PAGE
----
Tripwire alarms are among the simplest yet most effective ways for setting up a home security system.
If you don’t want to spend hundreds or even thousands of dollars on sophisticated pieces of equipment, today’s article is aimed at helping you to design and build a tripwire alarm for your home, dirt cheap and crazy simple – as in budget-friendly and easy to install.
As far as DIY jobs go, making your own home security system is among my top ten best ever. It’s fun, instructive and, most importantly, embraces the essence of prepping: “be prepared, son, be prepared.”
What Is a Trip Wire Alarm
Let’s begin with the basics: what’s a trip wire alarm? Well, as the name suggests, you just run a “wire” across a pathway you want to protect: in most instances, a door entrance, or a gate on your property, or whatever.
Then, if an intruder walks through and trips over the wire, an alarm is activated. Keep in mind that what I’ve described above is the most basic type of a tripwire alarm, as it refers to an actual wire and all that. Obviously, as we live in 2016, there’s always room for improvement.
Now, speaking of “traditional” tripwires, they’re incredibly simple, very intuitive and fairly easy to set up. But in our modern day and age, when wireless technologies and electronic components are dirt cheap and readily available at any Radio Shack or hardware store, we can go a step further and go a little bit more high-tech.
Regular tripwire alarms – the classic variety, so to speak – come with a built-in inconvenience, i.e. you’ll have to actually run a physical wire or line from the tripwire to the alarm itself.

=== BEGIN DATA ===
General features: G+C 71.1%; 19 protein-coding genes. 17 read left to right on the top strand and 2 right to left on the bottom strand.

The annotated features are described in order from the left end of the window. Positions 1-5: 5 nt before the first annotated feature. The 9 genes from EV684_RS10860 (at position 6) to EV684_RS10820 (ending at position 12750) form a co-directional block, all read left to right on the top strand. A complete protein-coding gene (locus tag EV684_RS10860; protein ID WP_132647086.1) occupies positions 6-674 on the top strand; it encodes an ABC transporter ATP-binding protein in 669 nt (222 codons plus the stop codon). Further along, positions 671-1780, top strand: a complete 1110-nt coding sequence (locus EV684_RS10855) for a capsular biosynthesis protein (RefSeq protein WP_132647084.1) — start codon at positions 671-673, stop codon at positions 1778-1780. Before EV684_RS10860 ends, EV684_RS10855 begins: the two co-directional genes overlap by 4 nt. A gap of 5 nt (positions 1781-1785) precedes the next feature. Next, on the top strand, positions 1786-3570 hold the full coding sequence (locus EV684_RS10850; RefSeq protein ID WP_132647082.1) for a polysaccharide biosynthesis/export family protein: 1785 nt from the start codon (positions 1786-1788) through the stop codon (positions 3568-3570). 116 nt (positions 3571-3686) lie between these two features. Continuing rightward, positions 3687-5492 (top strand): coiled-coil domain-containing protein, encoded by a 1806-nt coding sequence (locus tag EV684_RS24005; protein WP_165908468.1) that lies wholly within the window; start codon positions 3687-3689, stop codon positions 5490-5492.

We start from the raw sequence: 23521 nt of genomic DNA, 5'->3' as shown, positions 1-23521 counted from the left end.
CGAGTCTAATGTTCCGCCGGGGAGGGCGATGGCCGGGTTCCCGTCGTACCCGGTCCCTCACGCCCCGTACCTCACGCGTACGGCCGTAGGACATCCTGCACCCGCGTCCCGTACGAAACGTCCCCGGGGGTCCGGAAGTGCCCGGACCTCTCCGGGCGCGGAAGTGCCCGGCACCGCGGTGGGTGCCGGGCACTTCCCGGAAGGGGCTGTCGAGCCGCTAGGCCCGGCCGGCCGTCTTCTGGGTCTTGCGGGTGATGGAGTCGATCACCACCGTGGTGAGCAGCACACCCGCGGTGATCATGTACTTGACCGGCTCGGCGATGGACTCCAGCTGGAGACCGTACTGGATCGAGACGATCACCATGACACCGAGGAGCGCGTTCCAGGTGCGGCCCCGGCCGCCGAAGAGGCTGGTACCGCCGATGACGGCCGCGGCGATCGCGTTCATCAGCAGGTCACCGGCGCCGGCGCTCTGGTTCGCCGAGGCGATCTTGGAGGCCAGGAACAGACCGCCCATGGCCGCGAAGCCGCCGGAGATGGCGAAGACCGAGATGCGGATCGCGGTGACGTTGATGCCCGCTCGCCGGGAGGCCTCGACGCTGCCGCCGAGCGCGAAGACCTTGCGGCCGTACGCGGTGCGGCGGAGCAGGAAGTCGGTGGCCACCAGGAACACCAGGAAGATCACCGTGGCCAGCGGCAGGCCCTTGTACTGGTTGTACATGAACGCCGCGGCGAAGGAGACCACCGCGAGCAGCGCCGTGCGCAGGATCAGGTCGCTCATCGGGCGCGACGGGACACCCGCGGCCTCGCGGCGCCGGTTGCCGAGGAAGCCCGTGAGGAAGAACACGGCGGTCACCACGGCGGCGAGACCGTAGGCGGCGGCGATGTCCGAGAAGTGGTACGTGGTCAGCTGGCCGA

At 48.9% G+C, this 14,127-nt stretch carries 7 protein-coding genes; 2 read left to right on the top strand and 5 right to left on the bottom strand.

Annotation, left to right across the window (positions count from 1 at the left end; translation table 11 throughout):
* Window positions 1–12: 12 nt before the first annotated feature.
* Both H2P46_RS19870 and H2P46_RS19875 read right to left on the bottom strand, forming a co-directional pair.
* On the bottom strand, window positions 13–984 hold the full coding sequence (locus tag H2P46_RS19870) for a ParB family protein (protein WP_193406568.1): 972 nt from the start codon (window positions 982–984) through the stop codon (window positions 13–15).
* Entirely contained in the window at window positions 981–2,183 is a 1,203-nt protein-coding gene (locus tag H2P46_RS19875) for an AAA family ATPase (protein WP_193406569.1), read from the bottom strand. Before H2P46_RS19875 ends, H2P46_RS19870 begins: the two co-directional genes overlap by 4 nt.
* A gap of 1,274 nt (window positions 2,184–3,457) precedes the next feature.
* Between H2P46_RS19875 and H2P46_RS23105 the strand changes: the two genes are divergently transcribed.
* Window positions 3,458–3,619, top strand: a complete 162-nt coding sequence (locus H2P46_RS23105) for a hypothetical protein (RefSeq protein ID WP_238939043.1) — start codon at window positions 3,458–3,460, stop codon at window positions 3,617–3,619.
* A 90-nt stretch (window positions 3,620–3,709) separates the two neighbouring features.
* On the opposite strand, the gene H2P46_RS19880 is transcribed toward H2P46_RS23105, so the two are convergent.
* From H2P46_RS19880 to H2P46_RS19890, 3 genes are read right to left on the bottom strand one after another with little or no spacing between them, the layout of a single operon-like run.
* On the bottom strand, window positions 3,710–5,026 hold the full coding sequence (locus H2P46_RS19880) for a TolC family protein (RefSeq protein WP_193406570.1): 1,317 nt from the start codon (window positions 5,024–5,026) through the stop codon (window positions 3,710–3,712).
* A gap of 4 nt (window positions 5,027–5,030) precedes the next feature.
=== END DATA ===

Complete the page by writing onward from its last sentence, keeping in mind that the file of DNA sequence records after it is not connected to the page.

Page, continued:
If you want to protect a far-away location or a room or door inside of a building, you’re going to need a lot of wire, making it pretty difficult to set up.
However, you can get around this logistics nightmare fairly easy via high-tech (dirt cheap, don’t worry) gear, by using a small radio transmitter that will activate the alarm without requiring 5 miles of wire and what not.
But let’s not get ahead of ourselves. Let’s start with the basics, shall we?
The conventional tripwire alarm, the one I’ve told you about in the beginning, consists of a line stretched across a path. Once an intruder trips over the respective line, the alarm is triggered.
Wired tripwire alarms are the most commonly used setups when it comes to homeowners installing them themselves, because they’re cheap and easy to install basically anywhere.
And learning how to DIY a tripwire alarm is very easy and fun.
Types of tripwire alarms
- Classic direct-tripwire alarm, i.e. the line stretched across a path, directly connected to the alarm using a wire/string/cord;
- Laser/infrared tripwire alarm, which, instead of a wire/cord stretched across the path, uses an invisible laser/infrared beam;
- Radio frequency tripwire alarm, when the tripwire assembly is connected with the alarm wirelessly via a radio transmitter.
The good news is that you can DIY at home basically any of these three using dirt cheap gear and basic tools.
Let’s begin with a classic in that field: the BANG tripwire alarm. The BANG particle refers to the actual alarm, which consists of ring caps.